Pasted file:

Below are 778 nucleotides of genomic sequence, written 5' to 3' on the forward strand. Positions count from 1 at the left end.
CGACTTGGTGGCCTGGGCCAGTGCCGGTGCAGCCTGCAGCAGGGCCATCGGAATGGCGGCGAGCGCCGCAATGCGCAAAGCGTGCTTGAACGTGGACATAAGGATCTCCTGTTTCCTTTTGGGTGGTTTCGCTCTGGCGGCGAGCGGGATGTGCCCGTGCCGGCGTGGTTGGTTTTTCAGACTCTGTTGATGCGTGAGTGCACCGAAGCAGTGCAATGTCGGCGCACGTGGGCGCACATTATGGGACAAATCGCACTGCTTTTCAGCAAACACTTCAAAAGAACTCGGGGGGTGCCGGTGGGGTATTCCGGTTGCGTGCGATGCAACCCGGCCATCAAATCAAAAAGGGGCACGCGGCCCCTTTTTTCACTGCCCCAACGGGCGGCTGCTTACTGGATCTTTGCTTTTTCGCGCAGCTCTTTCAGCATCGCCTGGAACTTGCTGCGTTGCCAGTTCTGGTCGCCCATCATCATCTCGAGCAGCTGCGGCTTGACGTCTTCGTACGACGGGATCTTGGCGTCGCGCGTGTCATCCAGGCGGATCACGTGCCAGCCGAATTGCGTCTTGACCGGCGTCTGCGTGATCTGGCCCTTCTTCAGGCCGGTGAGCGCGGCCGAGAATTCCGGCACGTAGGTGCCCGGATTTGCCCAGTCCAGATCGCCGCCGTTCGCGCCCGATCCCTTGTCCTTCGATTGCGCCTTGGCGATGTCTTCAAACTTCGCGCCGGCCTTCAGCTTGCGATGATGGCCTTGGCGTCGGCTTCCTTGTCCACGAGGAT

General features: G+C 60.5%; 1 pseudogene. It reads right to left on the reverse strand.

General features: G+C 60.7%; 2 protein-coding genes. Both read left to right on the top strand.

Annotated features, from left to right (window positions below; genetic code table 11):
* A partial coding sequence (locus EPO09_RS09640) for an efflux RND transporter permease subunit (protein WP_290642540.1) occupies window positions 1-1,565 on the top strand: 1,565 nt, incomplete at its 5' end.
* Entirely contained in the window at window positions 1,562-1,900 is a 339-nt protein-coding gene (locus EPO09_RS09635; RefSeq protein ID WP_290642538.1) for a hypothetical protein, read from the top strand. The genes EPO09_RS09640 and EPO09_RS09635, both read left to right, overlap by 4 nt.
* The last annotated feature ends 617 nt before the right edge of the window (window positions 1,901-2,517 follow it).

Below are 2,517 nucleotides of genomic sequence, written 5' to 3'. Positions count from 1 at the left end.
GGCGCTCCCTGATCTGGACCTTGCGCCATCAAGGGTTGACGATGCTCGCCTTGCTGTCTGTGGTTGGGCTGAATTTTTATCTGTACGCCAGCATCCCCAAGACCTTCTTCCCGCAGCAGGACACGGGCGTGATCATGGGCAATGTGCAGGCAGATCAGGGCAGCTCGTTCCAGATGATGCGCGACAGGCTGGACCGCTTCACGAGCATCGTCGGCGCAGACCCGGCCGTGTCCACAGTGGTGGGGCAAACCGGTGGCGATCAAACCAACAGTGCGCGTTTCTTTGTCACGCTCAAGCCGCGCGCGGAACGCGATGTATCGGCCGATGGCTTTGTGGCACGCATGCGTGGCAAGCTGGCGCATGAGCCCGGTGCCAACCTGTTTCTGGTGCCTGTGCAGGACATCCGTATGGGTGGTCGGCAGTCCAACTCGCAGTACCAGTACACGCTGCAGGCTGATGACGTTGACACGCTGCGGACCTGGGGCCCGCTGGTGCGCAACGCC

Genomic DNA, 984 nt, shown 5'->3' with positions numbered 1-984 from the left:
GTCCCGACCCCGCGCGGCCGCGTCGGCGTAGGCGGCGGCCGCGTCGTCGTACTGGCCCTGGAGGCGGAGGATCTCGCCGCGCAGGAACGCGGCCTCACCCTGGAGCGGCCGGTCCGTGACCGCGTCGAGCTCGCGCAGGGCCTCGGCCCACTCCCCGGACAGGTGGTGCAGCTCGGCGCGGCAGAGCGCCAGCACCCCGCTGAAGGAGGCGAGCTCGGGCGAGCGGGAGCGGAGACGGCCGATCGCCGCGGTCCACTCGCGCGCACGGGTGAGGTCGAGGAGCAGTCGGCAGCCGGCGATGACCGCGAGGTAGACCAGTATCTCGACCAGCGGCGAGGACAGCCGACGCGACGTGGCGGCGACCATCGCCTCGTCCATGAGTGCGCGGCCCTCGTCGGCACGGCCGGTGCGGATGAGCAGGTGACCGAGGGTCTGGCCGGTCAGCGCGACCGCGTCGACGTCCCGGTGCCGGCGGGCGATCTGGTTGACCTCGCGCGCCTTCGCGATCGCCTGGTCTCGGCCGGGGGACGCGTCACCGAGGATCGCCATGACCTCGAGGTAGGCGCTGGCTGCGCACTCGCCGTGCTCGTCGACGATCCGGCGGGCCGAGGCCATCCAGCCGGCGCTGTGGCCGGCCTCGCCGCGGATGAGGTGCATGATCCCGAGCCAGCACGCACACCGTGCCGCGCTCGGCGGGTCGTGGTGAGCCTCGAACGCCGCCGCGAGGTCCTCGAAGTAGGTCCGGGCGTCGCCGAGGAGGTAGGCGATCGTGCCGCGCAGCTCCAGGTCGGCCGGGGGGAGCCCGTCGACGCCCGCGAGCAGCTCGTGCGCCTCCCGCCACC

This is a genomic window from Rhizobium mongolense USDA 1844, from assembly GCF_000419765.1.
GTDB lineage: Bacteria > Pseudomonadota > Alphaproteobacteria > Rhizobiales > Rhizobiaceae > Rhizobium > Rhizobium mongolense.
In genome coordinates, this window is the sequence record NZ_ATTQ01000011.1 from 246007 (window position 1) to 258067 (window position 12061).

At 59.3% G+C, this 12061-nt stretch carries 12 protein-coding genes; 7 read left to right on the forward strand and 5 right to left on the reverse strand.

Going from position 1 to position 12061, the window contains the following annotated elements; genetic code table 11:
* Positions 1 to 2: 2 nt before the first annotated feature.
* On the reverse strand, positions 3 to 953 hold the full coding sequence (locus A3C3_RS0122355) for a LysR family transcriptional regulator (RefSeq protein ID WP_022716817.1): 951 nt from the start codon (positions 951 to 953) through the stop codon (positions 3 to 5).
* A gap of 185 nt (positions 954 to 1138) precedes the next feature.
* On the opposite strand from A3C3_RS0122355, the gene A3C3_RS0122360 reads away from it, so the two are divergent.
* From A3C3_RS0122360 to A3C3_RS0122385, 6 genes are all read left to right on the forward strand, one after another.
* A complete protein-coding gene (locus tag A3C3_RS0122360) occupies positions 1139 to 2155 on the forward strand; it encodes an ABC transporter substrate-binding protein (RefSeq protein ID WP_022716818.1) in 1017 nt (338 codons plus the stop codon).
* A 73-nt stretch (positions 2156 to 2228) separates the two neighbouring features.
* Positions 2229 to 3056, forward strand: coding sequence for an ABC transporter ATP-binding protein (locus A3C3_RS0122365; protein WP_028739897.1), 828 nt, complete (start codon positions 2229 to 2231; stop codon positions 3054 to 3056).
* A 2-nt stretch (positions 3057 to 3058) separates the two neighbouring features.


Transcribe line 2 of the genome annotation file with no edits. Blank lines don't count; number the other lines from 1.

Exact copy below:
CGACTTGGTGGCCTGGGCCAGTGCCGGTGCAGCCTGCAGCAGGGCCATCGGAATGGCGGCGAGCGCCGCAATGCGCAAAGCGTGCTTGAACGTGGACATAAGGATCTCCTGTTTCCTTTTGGGTGGTTTCGCTCTGGCGGCGAGCGGGATGTGCCCGTGCCGGCGTGGTTGGTTTTTCAGACTCTGTTGATGCGTGAGTGCACCGAAGCAGTGCAATGTCGGCGCACGTGGGCGCACATTATGGGACAAATCGCACTGCTTTTCAGCAAACACTTCAAAAGAACTCGGGGGGTGCCGGTGGGGTATTCCGGTTGCGTGCGATGCAACCCGGCCATCAAATCAAAAAGGGGCACGCGGCCCCTTTTTTCACTGCCCCAACGGGCGGCTGCTTACTGGATCTTTGCTTTTTCGCGCAGCTCTTTCAGCATCGCCTGGAACTTGCTGCGTTGCCAGTTCTGGTCGCCCATCATCATCTCGAGCAGCTGCGGCTTGACGTCTTCGTACGACGGGATCTTGGCGTCGCGCGTGTCATCCAGGCGGATCACGTGCCAGCCGAATTGCGTCTTGACCGGCGTCTGCGTGATCTGGCCCTTCTTCAGGCCGGTGAGCGCGGCCGAGAATTCCGGCACGTAGGTGCCCGGATTTGCCCAGTCCAGATCGCCGCCGTTCGCGCCCGATCCCTTGTCCTTCGATTGCGCCTTGGCGATGTCTTCAAACTTCGCGCCGGCCTTCAGCTTGCGATGATGGCCTTGGCGTCGGCTTCCTTGTCCACGAGGAT